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The U.S. Dep of Treasury yield curve, and what it means for housing.

July 10, 2017

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Commentary on the yield curve has been amplified in recent weeks.

The yield curve is the slope of the plot of yields on U.S. Treasury securities of various maturities. The plots cover the one-month Treasury bill to the 30-year Treasury bond (11 plots in total).

So why has the commentary been amplified, and does it matter? 

Market watchers monitor the slope of the yield curve as an economic indicator. The yield curve normally slopes upward — each successive maturity is higher than the next. This makes sense. Investors usually demand more compensation to commit their money for 30 years than for three months

That said, the slope is an important indicator. The slope of the yield curve has historically borne a consistent relationship with economic activity. The yield curve has predicted all U.S. recessions except one since 1950. When the yield curve flattens, or inverts (short-term rates higher than long-term rates), a recession looms and so does a bear market.

Today, the yield curve is normal, though it’s less normal than it has been in the recent past. A flattening has occurred. When the yield curve flattens or inverts, market watchers worry. They worry because market participants anticipate slow growth and Federal Reserve interest-rate cuts. The prospect of both events tends to drop yields on the long-end of the yield curve.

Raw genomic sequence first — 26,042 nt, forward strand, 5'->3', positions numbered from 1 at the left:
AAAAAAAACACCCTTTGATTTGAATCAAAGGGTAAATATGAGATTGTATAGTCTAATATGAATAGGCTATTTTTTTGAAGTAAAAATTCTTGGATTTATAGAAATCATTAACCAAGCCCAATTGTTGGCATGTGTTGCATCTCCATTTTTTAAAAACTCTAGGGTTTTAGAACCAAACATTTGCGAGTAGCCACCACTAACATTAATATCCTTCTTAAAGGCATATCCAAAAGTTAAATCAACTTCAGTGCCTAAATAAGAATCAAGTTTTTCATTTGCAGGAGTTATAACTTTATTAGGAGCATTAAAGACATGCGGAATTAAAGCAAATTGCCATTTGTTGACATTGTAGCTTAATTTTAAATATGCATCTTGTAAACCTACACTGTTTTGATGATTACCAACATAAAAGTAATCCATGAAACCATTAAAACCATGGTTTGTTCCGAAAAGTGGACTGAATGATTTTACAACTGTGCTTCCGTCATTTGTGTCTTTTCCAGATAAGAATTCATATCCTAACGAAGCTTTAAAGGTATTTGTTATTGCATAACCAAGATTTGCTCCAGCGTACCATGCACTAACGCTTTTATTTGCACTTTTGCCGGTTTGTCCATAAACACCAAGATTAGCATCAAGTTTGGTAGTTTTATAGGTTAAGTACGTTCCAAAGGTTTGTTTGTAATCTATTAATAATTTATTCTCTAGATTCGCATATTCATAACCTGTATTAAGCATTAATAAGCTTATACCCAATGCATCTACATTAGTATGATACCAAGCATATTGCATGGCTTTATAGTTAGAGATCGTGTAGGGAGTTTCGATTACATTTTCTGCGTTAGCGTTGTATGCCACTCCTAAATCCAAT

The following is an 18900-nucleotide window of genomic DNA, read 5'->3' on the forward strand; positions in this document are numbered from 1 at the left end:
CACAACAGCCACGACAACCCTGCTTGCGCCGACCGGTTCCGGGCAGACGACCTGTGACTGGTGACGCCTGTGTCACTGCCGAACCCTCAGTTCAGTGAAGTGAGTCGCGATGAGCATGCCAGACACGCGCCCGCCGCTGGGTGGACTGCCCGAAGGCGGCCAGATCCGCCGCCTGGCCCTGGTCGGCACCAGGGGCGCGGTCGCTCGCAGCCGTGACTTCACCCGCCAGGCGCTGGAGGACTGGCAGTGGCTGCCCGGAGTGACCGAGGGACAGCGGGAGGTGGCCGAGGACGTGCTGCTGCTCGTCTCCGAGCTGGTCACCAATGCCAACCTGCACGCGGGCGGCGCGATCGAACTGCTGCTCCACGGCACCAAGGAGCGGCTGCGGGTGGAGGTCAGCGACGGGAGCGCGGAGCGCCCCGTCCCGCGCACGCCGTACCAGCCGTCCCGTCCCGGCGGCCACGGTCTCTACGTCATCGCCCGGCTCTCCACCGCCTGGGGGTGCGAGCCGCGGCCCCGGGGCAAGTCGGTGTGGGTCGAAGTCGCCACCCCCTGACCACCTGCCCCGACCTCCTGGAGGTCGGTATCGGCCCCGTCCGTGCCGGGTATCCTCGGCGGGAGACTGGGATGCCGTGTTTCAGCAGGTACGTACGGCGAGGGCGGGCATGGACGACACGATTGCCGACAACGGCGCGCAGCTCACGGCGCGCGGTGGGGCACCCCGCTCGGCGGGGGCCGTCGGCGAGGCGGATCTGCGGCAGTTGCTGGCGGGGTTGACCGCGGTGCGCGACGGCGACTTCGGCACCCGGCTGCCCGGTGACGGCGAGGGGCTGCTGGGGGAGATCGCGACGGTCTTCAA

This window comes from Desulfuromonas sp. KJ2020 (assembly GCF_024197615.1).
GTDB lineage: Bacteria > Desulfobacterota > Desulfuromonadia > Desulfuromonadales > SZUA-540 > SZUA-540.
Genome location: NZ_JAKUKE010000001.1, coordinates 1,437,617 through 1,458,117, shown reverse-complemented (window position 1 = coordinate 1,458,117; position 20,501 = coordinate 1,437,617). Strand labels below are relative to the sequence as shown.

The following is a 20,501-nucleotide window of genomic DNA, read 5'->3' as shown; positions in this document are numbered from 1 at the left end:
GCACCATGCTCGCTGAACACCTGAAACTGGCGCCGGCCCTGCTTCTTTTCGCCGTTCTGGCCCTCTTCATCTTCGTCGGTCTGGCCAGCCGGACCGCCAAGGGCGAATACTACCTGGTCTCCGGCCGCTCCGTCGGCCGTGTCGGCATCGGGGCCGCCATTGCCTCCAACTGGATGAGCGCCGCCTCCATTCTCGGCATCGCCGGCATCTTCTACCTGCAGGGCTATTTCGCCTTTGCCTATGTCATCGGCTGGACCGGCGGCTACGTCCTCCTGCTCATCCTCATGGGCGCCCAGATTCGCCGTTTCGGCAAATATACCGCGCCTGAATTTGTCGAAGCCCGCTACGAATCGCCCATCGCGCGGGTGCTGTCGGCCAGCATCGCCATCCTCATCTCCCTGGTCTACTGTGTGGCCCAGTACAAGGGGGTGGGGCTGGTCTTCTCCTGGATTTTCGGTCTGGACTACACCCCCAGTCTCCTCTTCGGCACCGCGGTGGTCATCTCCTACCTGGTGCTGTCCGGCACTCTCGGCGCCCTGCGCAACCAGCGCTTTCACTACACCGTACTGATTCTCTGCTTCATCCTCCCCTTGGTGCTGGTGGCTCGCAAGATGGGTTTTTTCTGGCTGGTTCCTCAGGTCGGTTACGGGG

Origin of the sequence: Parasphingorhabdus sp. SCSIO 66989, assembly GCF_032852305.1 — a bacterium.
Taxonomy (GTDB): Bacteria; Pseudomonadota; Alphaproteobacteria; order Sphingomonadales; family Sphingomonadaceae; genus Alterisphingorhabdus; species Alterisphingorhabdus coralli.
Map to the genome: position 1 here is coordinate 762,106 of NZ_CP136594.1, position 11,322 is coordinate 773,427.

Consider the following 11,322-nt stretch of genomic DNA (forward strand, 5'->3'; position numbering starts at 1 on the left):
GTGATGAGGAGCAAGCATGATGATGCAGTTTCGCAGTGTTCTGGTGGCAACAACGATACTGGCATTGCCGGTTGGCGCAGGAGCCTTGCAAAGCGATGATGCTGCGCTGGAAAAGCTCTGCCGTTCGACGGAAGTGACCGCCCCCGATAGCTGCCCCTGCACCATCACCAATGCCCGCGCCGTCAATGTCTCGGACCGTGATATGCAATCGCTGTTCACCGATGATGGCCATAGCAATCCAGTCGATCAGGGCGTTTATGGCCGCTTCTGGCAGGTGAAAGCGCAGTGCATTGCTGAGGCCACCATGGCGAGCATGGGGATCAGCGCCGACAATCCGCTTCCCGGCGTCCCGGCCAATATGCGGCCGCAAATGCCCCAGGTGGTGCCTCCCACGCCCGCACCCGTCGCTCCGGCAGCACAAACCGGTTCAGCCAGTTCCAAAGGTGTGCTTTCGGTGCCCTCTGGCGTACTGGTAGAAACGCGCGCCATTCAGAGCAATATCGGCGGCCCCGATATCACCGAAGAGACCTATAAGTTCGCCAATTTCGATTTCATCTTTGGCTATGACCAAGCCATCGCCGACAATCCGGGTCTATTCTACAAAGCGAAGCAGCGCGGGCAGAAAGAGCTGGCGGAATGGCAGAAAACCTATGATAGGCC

The spread between two and 30-year Treasury yields — one of the most-watched measures of the yield curve — fell to a 10-year low of 137 basis points two weeks ago. This is down from more than 200 basis points at the end of last year.

At the same time, the difference between two and 10-year Treasury yields, another popular measure, has fallen to 80 basis points. This is close to the nine-year low of 75 basis points touched last summer.

The yield curve has flattened, to be sure, but mostly due to the Federal Reserve raising interest rates at the short-end of the yield curve. Meanwhile, longer-term government bond yields have fallen, reflecting ebbing expectations for growth and inflation. 

Frightening stuff? Not really. We worry less than most yield-curve watchers.

Although the yield curve has flattened, we see little evidence of market stress. We say that because spread yields on U.S. Treasury, investment-grade bonds, and high-yield bonds remain normal. Besides, the yield curve’s behavior is hardly without precedent. During most Fed hiking cycles, the yield curve has flattened

At this point, we have time before we need to worry about an impending recession or bear market. As long as the yield curve doesn’t invert, and it’s still far from inverting, everything should be fine.

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